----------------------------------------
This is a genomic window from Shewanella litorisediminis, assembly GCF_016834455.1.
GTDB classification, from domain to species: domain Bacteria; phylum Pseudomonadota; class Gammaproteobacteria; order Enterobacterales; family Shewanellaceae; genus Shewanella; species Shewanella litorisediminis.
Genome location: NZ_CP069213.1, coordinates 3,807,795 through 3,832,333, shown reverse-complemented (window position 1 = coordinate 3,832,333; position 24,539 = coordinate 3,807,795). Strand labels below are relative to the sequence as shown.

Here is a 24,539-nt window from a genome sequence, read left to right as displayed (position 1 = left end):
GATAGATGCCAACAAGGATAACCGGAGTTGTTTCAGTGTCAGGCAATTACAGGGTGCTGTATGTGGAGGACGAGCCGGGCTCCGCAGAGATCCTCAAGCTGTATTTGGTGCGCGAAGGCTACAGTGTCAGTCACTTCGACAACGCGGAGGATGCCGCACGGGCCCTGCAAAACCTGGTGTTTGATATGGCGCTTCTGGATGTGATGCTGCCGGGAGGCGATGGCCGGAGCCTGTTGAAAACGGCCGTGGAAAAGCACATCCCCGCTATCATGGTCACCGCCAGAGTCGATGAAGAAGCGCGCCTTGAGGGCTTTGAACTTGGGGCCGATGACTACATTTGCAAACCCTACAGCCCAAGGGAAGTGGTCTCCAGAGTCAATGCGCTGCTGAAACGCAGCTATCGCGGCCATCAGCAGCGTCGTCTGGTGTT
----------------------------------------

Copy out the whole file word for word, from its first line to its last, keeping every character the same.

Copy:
This is a genomic window from Shewanella litorisediminis, assembly GCF_016834455.1.
GTDB classification, from domain to species: domain Bacteria; phylum Pseudomonadota; class Gammaproteobacteria; order Enterobacterales; family Shewanellaceae; genus Shewanella; species Shewanella litorisediminis.
Genome location: NZ_CP069213.1, coordinates 3,807,795 through 3,832,333, shown reverse-complemented (window position 1 = coordinate 3,832,333; position 24,539 = coordinate 3,807,795). Strand labels below are relative to the sequence as shown.

Here is a 24,539-nt window from a genome sequence, read left to right as displayed (position 1 = left end):
GATAGATGCCAACAAGGATAACCGGAGTTGTTTCAGTGTCAGGCAATTACAGGGTGCTGTATGTGGAGGACGAGCCGGGCTCCGCAGAGATCCTCAAGCTGTATTTGGTGCGCGAAGGCTACAGTGTCAGTCACTTCGACAACGCGGAGGATGCCGCACGGGCCCTGCAAAACCTGGTGTTTGATATGGCGCTTCTGGATGTGATGCTGCCGGGAGGCGATGGCCGGAGCCTGTTGAAAACGGCCGTGGAAAAGCACATCCCCGCTATCATGGTCACCGCCAGAGTCGATGAAGAAGCGCGCCTTGAGGGCTTTGAACTTGGGGCCGATGACTACATTTGCAAACCCTACAGCCCAAGGGAAGTGGTCTCCAGAGTCAATGCGCTGCTGAAACGCAGCTATCGCGGCCATCAGCAGCGTCGTCTGGTGTT